After a day of working with the Salvation Army, Sciortino collaborated with the Colegio de San Antonio, a school from Puerto Rico, on a prayer service. She participated in the washing of the feet, and she gave her first reflection during the service.
At the conference, Sciortino experienced new cultures and diverse ways of worship. She learned to unite people of different backgrounds through prayer and is bringing back this concept to the DHS community.
This year, Sciortino plans to make the students of Dominican feel welcomed into the activities the preachers have to offer. She hopes everyone will feel comfortable getting involved with the activities.
The adventure continues as these students share their broadened view of the world with their friends on Walmsley Ave.
Oh, the things they learned!
- Isabelle Fitzmorris
Laissez Les Bons Temps Rouler
“Four score and seven years ago” (or maybe just one score), Mr. Duplantis served the city in the hospitality industry. The job included walking around New Orleans to assist tourists with directions, recommendations and any other questions they had about the city. Working in the hospitality industry required a vast understanding of the unique culture of the city of New Orleans, and that experience has benefited Mr. Duplantis in teaching history and civics at DHS. Conversely, he was able to have a better understanding of the history he teaches in the classroom through his experience working in the city. Working in the hospitality industry can put someone in some interesting and bizarre situations. “I once had to chase down a donkey because it broke loose from its carriage,” said Mr. Duplantis. “Just another day at the office I guess.”
Anjel the Science Bell
Not only does Ms. Guitroz know the anatomy of the human body, but she knows microorganisms, too. Ms. Guidtroz was also a research scientist with a focus in molecular biology and microbiology for the United States Department of Agriculture. Her research projects spanned from finding a cure for fungal infections in plants to developing biological means to eliminate termite populations. She did this for nearly 20 years until her journey brought her to DHS. “Working in research is like working in a problem. There is always some sort of problem that you need to solve, and I loved looking for those answers,” said Ms. Guitroz.
To Relate or Not to Relate
Before reciting the tragedies of Shakespeare and preaching the importance of the Oxford comma, Ms. Thomas’s skills resided in public relations. With an English degree and her natural affinity for writing, Ms. Thomas worked for United Way, Tulane’s A.B. Freeman School of Business and the Friends of the New Orleans Public Library. Ms. Thomas worked for these organizations in fundraising, event planning and media relations. During that time, she also developed interpersonal skills and a worldwide perspective that makes her teaching unique. “In my public relations work, I used my skill set to meet people from all walks of life and learned how to work with others,” said Ms. Thomas, “It gave me a life experience, which I bring into the classroom and share with my students.”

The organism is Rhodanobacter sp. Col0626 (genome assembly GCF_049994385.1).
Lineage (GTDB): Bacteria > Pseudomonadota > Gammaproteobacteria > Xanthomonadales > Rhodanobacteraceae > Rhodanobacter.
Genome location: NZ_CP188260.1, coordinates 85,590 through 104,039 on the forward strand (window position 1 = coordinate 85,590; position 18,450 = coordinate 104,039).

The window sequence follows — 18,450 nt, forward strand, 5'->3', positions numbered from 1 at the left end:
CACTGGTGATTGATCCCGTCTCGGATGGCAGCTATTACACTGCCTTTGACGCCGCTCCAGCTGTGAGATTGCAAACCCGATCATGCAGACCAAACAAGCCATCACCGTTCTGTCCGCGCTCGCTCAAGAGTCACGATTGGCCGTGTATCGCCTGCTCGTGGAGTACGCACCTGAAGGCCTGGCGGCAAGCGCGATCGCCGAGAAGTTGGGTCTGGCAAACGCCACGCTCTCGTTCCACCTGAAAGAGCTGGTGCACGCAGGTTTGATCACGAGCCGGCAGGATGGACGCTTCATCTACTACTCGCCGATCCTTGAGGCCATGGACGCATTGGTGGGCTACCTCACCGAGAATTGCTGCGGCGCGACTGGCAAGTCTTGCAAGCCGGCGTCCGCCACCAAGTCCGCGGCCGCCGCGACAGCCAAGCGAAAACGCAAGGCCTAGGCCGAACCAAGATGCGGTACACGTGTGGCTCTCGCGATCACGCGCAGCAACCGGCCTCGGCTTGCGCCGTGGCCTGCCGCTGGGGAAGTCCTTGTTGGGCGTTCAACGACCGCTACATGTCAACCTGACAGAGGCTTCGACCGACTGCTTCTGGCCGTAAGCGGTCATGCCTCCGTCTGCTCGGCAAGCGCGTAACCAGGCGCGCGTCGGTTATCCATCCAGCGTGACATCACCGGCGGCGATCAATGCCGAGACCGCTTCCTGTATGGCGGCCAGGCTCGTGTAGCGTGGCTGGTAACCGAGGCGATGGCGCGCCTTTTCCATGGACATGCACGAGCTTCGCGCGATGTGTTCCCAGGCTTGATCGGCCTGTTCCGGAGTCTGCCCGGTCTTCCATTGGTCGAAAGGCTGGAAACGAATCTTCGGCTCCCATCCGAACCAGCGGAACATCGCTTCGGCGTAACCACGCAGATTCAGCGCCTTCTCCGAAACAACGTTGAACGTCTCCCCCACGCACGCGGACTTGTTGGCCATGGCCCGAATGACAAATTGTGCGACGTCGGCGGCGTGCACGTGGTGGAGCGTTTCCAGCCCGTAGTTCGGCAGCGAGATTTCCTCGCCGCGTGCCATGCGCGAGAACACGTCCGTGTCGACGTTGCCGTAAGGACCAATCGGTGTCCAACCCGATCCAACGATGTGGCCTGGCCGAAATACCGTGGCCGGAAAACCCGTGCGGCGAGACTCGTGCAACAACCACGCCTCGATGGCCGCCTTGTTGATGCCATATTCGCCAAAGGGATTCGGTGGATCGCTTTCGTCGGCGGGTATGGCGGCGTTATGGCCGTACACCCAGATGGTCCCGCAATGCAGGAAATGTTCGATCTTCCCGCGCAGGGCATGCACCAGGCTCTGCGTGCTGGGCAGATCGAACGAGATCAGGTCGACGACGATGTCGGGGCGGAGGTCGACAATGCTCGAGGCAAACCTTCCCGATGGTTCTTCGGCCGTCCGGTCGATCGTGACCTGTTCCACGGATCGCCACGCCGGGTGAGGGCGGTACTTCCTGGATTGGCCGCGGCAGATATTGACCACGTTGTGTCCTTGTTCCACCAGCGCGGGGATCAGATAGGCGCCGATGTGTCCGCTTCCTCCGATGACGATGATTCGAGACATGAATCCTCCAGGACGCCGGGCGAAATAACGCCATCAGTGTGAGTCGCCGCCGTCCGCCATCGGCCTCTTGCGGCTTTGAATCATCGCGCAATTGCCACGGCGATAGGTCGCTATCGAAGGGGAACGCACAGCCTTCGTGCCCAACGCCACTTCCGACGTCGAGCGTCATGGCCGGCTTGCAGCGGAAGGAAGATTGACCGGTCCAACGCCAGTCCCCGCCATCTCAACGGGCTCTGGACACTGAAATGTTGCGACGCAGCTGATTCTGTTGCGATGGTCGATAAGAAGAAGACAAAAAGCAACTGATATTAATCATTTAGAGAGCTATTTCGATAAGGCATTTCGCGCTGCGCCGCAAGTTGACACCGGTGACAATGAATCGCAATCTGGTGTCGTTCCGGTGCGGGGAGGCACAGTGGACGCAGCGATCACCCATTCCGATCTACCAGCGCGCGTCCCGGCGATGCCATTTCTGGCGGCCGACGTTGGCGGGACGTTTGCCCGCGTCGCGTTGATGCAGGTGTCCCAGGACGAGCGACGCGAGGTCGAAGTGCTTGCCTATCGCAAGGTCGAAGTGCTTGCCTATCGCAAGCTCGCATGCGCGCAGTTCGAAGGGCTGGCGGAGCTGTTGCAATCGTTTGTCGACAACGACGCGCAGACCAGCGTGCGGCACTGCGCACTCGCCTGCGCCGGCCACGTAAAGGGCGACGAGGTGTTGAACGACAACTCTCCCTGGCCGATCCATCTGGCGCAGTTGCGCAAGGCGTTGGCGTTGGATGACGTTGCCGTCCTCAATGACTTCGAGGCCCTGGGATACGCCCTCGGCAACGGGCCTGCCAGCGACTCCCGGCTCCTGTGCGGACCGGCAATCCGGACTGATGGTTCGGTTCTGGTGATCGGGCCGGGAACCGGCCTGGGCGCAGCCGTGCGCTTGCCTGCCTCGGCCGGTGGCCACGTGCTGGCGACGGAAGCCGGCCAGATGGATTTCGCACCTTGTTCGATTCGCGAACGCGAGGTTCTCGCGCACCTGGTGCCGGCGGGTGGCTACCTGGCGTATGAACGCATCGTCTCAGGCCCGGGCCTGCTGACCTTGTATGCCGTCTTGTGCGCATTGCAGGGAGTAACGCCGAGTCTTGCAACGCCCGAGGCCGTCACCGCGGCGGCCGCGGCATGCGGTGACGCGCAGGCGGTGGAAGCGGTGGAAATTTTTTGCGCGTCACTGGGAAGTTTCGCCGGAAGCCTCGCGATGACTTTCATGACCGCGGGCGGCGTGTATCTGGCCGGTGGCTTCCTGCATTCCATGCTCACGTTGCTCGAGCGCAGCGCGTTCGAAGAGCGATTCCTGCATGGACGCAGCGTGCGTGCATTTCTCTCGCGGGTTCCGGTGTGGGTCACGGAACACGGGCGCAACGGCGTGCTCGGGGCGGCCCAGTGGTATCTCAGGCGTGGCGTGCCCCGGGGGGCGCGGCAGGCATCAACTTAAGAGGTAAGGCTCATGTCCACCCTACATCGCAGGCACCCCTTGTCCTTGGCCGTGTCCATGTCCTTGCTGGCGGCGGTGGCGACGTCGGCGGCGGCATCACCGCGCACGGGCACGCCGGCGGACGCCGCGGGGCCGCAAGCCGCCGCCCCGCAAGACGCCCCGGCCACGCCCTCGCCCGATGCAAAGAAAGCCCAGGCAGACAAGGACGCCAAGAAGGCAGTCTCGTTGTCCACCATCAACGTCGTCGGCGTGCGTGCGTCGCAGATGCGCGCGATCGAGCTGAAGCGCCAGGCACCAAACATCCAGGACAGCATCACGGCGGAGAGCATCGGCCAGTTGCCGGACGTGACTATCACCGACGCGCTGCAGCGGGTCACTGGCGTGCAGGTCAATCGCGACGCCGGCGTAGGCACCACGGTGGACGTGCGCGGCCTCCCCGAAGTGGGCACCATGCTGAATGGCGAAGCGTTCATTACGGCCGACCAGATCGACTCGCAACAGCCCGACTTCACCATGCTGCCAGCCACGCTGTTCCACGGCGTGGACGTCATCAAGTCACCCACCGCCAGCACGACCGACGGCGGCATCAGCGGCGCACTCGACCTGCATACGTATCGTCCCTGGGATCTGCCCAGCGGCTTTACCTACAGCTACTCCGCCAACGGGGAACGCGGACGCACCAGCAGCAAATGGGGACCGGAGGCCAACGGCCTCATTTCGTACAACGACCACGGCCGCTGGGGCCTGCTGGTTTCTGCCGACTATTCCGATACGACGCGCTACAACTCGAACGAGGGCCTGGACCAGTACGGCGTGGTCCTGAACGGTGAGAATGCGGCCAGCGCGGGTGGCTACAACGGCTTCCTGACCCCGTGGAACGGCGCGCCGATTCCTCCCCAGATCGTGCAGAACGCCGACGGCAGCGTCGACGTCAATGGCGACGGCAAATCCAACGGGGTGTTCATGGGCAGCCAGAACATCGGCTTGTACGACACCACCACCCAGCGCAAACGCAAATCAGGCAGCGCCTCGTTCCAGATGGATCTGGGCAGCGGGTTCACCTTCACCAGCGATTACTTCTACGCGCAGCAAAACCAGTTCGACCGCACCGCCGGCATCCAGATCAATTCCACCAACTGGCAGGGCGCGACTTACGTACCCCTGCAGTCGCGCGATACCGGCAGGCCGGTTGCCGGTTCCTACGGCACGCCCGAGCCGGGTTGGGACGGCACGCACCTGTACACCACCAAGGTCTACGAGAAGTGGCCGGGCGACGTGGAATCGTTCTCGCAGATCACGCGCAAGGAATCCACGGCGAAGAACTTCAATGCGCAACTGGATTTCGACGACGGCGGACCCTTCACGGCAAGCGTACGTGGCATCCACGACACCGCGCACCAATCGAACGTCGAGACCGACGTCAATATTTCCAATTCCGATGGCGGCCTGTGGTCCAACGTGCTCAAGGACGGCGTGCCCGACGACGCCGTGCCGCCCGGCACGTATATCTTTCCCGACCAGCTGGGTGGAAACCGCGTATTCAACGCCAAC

Teacher by Day, Insurance Salesmen by Night
Mr. Cusimano sold insurance and worked in real estate for 26 years before becoming a teacher. Along with selling insurance, he worked in real estate management. After 26 years in the business, he wanted to go back to what he loved doing – teaching! His career in business taught him how to multitask in his teaching career. He teaches both religion and United States history. He brings his love of prayer and songs into both of his courses. Mr. Cusimano does not just teach at Dominican; he also is the coach of the Bowling Team. With his witty bowling jokes shared during announcements, Mr. Cusimano spreads his love for bowling to the entire Dominican student body.
Journey to Teaching
From building guitar amplifiers for celebrities to doing classified government work, Mr. Lannes incorporates his love for engineering into the classroom. Since middle school, Mr. Lannes set his sight on becoming an engineer. He began by working for some big companies including Texas Instruments, Northrop Grumman and ION Geophysical. Shortly into his career, Mr. Lannes did some classified government work to experience the security aspect of technology and to be exposed to the state-of-the-art material. Before making his way to Dominican, he started his teaching career as an adjunct professor at UNO and found his calling in teaching engineering. Besides teaching, one of his favorite professional experiences has been building guitar amplifiers and meeting celebrities like Randy Jackson, Steve Hackett and Clarence “Gate Mouth” Brown.
The newspaper staff has a new journalist to introduce—Mrs. Claudia Vallejo! A Spanish teacher and Zumba instructor, Mrs. Vallejo also has a passion for writing. She had worked as a journalist in Columbia for two years before moving to the United States. Although she’s admittedly shy, she loves talking to people and getting to know everyone’s side of the story. She studied journalism, social communications in college, feeding her interest in issues of today’s society. She incorporates her journalism expertise into her Spanish IV AP class having her students to interview many Spanish speakers from around the world. Currently, she works independently at Viva Nola, a New Orleans and Hispanic magazine, and is in the process of writing a story on Amanda Shaw, a Latina Cajun singer.